New Chicago Union Fights For Fair Wages: “Fight For 15”

Fight For 15 is a newly formed Chicago union that is made up of downtown workers in the retail and food workers industry. The union is fighting for better living wages to eliminate urban poverty which is a major cause of violence. These downtown workers are also aligned with grassroots organizations such as Action Now, Stand Up Chicago Arise Chicago, and Occupy Chicago.

Over the holiday season, the groups have held three protest marches to bring awareness to raising the minimum wage in Chicago from $8.25 to $15.00 per hour. Marches were on Black Friday (November 23rd, 2012), December 13th and December 22nd on Michigan Avenue. This area along with Chicago’s loop brings in over $4 billion a year in retail and restaurant sales. With this kind sales volume, there should be enough revenue to provide retail workers a real living wage with fair working hours. Right now, most retail workers have to work well over 40 hours a week to hours to make ends meet. The majority of them are living in poverty.

The union’s message is that a higher working wage of $15.00 will stimulate local economies on the South and West side of Chicago where most of the poverty exists, and where most of these workers live. With this extra money going into the communities, it will decrease the crime rate and increase local employment in Chicago neighborhoods.

I support Fight For 15 because people deserve a living wage that will enable them to pay bills, buy food and school supplies for their children. More important, they will have a little extra money left over instead of just getting by. While increasing the minimum wage to $15.00 dollars an hour is unrealistic, 70% of Illinois voters do agree that the minimum wage should be increased to stay in line with current inflation rates. A state bill has been submitted that proposes to increase the minimum wage 50 cents each year plus inflation. This would bring the minimum wage rate to $10.65 by 2014. Workers who could earn $15.00 an hour before 2014 are restaurant staff that receive tips. The bill proposes that all restaurant employees receive the full minimum wage versus being paid almost half the going rate of $4.95 that they earn today. Even at the wage of $8.25, wait staff could easily make $15.00+ an hour working working an average lunch shift if you add in their tips to the new salary. With over a half a million people employed by the restaurant industry in Illinois, increasing their wage from $4.95 to $8.25 could give the Illinois economy a much needed boost while increasing jobs and decreasing violence in Chicago neighborhoods. Check out the group’s page including information about upcoming marches and events at and for information about the minimum wage, visit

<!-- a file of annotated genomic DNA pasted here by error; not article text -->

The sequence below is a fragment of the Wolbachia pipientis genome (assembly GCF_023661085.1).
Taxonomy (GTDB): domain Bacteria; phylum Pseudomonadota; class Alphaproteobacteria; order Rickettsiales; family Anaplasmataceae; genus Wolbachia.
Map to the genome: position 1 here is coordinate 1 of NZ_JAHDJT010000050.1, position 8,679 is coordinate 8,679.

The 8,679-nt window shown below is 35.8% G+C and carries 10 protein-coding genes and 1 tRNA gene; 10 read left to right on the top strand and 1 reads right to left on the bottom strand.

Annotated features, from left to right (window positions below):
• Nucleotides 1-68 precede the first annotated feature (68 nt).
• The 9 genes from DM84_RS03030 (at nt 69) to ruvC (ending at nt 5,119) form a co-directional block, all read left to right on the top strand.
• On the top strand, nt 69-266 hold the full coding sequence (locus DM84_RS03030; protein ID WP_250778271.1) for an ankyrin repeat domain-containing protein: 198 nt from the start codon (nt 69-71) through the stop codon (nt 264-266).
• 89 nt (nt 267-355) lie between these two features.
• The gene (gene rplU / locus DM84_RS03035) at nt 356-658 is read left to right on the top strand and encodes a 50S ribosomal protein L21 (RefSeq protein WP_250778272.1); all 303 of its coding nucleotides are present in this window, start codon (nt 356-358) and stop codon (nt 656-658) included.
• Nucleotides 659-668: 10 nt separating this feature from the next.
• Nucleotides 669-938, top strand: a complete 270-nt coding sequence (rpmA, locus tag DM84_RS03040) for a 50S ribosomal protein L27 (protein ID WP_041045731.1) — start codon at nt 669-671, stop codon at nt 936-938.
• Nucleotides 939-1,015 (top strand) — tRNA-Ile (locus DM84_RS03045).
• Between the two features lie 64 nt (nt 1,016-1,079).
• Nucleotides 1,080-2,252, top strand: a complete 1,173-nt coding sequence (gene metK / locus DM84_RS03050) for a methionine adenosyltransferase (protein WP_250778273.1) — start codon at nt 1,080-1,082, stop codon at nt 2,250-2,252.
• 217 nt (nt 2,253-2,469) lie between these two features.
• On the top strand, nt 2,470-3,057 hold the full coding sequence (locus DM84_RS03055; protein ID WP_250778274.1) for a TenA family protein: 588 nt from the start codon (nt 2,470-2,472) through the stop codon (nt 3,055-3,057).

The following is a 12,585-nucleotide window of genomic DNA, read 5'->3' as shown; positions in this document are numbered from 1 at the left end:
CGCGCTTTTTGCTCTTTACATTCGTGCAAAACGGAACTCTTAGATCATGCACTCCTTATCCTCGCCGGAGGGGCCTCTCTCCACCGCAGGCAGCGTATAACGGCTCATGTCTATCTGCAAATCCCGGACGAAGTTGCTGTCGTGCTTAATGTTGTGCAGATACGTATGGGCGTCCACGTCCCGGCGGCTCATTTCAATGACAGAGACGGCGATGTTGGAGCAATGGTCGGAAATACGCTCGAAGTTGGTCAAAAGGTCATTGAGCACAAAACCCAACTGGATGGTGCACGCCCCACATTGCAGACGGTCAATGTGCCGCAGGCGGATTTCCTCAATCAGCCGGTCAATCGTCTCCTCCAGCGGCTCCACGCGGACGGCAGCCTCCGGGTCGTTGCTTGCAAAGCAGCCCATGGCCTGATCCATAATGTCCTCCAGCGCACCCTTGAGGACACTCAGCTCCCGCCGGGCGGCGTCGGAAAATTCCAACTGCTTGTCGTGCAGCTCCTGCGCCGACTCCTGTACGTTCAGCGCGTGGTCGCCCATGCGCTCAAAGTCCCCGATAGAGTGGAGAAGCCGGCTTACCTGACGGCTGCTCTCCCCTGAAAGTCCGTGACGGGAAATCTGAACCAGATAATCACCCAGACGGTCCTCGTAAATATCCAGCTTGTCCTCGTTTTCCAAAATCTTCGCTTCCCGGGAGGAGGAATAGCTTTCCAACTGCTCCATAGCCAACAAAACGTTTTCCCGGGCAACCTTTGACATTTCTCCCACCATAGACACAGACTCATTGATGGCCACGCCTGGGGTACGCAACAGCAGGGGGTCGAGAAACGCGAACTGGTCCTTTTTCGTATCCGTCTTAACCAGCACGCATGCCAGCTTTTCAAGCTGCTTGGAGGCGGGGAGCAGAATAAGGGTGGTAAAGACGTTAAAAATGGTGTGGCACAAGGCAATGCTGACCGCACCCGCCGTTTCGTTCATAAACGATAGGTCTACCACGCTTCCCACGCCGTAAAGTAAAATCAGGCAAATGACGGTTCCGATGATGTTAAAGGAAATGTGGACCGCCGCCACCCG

** Written By Peter Myers **

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